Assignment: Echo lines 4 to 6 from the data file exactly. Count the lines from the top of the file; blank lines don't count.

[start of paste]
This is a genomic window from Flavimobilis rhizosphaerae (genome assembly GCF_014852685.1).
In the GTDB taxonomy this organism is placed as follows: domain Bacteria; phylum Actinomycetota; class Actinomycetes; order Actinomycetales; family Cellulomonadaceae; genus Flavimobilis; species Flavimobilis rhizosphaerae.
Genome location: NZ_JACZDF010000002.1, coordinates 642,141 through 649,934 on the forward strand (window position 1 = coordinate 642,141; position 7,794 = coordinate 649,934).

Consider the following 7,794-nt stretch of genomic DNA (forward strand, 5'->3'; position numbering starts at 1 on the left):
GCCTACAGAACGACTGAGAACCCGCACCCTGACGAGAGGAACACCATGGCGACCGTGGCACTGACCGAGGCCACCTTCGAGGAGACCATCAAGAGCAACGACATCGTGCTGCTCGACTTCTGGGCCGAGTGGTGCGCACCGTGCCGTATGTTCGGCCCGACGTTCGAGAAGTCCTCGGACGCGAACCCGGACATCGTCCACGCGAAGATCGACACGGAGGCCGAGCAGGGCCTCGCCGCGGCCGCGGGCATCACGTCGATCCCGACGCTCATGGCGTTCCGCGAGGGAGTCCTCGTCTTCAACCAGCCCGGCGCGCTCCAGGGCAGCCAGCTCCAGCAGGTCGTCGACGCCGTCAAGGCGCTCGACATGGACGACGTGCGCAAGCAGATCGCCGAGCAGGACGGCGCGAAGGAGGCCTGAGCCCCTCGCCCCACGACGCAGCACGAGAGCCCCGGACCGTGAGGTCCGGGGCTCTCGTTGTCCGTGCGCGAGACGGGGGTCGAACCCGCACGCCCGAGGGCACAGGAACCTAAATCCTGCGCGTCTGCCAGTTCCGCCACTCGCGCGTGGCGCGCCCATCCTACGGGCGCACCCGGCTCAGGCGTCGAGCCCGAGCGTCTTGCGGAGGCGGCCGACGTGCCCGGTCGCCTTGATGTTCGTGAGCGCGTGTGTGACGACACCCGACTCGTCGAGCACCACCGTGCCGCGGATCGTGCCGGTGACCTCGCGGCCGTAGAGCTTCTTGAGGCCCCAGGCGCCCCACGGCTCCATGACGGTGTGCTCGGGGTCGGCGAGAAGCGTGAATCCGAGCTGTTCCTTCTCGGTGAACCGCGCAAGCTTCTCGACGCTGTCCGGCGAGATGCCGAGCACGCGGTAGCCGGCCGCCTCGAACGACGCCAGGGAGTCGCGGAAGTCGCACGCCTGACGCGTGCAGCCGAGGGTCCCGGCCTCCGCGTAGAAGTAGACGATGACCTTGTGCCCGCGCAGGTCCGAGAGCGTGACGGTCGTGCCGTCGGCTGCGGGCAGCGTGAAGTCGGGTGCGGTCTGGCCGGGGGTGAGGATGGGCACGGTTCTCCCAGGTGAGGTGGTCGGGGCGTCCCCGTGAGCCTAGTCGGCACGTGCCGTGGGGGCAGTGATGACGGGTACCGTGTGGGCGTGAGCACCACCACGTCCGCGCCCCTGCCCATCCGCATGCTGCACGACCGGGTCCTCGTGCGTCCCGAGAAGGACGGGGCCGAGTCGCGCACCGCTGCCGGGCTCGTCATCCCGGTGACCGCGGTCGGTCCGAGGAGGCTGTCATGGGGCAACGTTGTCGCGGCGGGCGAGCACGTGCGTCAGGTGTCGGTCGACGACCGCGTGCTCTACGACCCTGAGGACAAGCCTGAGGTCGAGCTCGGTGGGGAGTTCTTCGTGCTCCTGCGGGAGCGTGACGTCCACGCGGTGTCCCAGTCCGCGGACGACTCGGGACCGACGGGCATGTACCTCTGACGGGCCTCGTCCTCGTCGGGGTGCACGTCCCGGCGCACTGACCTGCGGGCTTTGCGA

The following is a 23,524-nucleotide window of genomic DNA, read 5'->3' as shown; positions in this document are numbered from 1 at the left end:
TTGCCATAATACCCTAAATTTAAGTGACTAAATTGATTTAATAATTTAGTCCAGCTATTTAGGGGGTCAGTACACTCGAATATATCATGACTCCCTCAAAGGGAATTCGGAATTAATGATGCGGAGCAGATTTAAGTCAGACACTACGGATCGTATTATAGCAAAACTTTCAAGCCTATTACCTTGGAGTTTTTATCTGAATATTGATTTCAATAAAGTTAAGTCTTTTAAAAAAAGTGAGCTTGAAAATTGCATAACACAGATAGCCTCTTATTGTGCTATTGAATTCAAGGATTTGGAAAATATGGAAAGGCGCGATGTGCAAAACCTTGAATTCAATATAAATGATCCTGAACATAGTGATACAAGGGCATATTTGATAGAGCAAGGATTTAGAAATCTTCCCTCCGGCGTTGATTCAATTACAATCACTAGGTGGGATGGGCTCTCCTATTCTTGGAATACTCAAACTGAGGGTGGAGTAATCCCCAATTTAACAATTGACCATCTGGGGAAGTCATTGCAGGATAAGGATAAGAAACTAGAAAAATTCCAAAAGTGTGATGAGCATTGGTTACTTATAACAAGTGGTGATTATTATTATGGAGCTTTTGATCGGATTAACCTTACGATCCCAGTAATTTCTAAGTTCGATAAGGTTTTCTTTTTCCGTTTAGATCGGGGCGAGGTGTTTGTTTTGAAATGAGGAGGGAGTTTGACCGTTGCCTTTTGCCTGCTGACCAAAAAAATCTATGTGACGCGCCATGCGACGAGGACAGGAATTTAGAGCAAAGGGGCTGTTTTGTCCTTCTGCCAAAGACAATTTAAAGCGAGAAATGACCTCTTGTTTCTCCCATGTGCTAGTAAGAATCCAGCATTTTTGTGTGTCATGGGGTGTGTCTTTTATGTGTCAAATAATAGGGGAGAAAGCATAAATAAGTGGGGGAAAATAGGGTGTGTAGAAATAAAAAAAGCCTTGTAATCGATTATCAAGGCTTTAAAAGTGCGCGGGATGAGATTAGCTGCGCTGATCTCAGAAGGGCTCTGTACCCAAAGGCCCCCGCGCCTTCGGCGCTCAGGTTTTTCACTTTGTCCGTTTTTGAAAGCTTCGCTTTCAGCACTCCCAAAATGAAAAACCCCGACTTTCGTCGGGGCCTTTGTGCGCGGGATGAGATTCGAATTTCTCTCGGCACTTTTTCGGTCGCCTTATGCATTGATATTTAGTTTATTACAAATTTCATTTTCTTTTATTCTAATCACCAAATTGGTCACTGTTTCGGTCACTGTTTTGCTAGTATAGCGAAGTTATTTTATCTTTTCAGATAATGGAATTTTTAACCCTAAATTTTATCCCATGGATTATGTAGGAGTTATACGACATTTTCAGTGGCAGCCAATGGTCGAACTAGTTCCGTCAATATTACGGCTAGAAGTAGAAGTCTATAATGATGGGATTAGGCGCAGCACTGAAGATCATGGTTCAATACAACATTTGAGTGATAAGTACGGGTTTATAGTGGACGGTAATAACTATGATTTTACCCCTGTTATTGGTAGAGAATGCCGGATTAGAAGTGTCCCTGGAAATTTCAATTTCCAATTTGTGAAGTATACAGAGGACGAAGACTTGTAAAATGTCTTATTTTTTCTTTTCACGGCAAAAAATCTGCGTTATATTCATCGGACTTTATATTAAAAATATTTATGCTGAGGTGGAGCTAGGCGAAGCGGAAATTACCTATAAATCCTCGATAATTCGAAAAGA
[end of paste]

Consider the following 7,794-nt stretch of genomic DNA (forward strand, 5'->3'; position numbering starts at 1 on the left):
GCCTACAGAACGACTGAGAACCCGCACCCTGACGAGAGGAACACCATGGCGACCGTGGCACTGACCGAGGCCACCTTCGAGGAGACCATCAAGAGCAACGACATCGTGCTGCTCGACTTCTGGGCCGAGTGGTGCGCACCGTGCCGTATGTTCGGCCCGACGTTCGAGAAGTCCTCGGACGCGAACCCGGACATCGTCCACGCGAAGATCGACACGGAGGCCGAGCAGGGCCTCGCCGCGGCCGCGGGCATCACGTCGATCCCGACGCTCATGGCGTTCCGCGAGGGAGTCCTCGTCTTCAACCAGCCCGGCGCGCTCCAGGGCAGCCAGCTCCAGCAGGTCGTCGACGCCGTCAAGGCGCTCGACATGGACGACGTGCGCAAGCAGATCGCCGAGCAGGACGGCGCGAAGGAGGCCTGAGCCCCTCGCCCCACGACGCAGCACGAGAGCCCCGGACCGTGAGGTCCGGGGCTCTCGTTGTCCGTGCGCGAGACGGGGGTCGAACCCGCACGCCCGAGGGCACAGGAACCTAAATCCTGCGCGTCTGCCAGTTCCGCCACTCGCGCGTGGCGCGCCCATCCTACGGGCGCACCCGGCTCAGGCGTCGAGCCCGAGCGTCTTGCGGAGGCGGCCGACGTGCCCGGTCGCCTTGATGTTCGTGAGCGCGTGTGTGACGACACCCGACTCGTCGAGCACCACCGTGCCGCGGATCGTGCCGGTGACCTCGCGGCCGTAGAGCTTCTTGAGGCCCCAGGCGCCCCACGGCTCCATGACGGTGTGCTCGGGGTCGGCGAGAAGCGTGAATCCGAGCTGTTCCTTCTCGGTGAACCGCGCAAGCTTCTCGACGCTGTCCGGCGAGATGCCGAGCACGCGGTAGCCGGCCGCCTCGAACGACGCCAGGGAGTCGCGGAAGTCGCACGCCTGACGCGTGCAGCCGAGGGTCCCGGCCTCCGCGTAGAAGTAGACGATGACCTTGTGCCCGCGCAGGTCCGAGAGCGTGACGGTCGTGCCGTCGGCTGCGGGCAGCGTGAAGTCGGGTGCGGTCTGGCCGGGGGTGAGGATGGGCACGGTTCTCCCAGGTGAGGTGGTCGGGGCGTCCCCGTGAGCCTAGTCGGCACGTGCCGTGGGGGCAGTGATGACGGGTACCGTGTGGGCGTGAGCACCACCACGTCCGCGCCCCTGCCCATCCGCATGCTGCACGACCGGGTCCTCGTGCGTCCCGAGAAGGACGGGGCCGAGTCGCGCACCGCTGCCGGGCTCGTCATCCCGGTGACCGCGGTCGGTCCGAGGAGGCTGTCATGGGGCAACGTTGTCGCGGCGGGCGAGCACGTGCGTCAGGTGTCGGTCGACGACCGCGTGCTCTACGACCCTGAGGACAAGCCTGAGGTCGAGCTCGGTGGGGAGTTCTTCGTGCTCCTGCGGGAGCGTGACGTCCACGCGGTGTCCCAGTCCGCGGACGACTCGGGACCGACGGGCATGTACCTCTGACGGGCCTCGTCCTCGTCGGGGTGCACGTCCCGGCGCACTGACCTGCGGGCTTTGCGA

The following is a 23,524-nucleotide window of genomic DNA, read 5'->3' as shown; positions in this document are numbered from 1 at the left end: